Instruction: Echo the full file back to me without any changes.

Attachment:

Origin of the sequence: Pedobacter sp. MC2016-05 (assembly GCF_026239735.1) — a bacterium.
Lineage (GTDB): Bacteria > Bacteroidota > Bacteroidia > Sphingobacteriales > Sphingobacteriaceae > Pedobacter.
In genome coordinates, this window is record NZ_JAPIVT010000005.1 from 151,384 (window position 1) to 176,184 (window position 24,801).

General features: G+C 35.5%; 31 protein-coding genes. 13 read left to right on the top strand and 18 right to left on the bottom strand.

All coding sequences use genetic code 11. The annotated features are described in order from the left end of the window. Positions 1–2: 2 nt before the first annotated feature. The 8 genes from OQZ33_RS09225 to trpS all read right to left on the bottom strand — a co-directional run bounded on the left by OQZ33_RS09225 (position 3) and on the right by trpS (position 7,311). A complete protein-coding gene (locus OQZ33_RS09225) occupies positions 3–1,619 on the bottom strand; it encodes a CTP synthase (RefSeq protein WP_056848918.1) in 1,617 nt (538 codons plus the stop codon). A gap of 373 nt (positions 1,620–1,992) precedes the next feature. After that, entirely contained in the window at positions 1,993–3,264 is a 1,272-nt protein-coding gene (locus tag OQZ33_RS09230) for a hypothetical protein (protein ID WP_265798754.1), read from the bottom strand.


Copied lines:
Origin of the sequence: Pedobacter sp. MC2016-05 (assembly GCF_026239735.1) — a bacterium.
Lineage (GTDB): Bacteria > Bacteroidota > Bacteroidia > Sphingobacteriales > Sphingobacteriaceae > Pedobacter.
In genome coordinates, this window is record NZ_JAPIVT010000005.1 from 151,384 (window position 1) to 176,184 (window position 24,801).

General features: G+C 35.5%; 31 protein-coding genes. 13 read left to right on the top strand and 18 right to left on the bottom strand.

All coding sequences use genetic code 11. The annotated features are described in order from the left end of the window. Positions 1–2: 2 nt before the first annotated feature. The 8 genes from OQZ33_RS09225 to trpS all read right to left on the bottom strand — a co-directional run bounded on the left by OQZ33_RS09225 (position 3) and on the right by trpS (position 7,311). A complete protein-coding gene (locus OQZ33_RS09225) occupies positions 3–1,619 on the bottom strand; it encodes a CTP synthase (RefSeq protein WP_056848918.1) in 1,617 nt (538 codons plus the stop codon). A gap of 373 nt (positions 1,620–1,992) precedes the next feature. After that, entirely contained in the window at positions 1,993–3,264 is a 1,272-nt protein-coding gene (locus tag OQZ33_RS09230) for a hypothetical protein (protein ID WP_265798754.1), read from the bottom strand.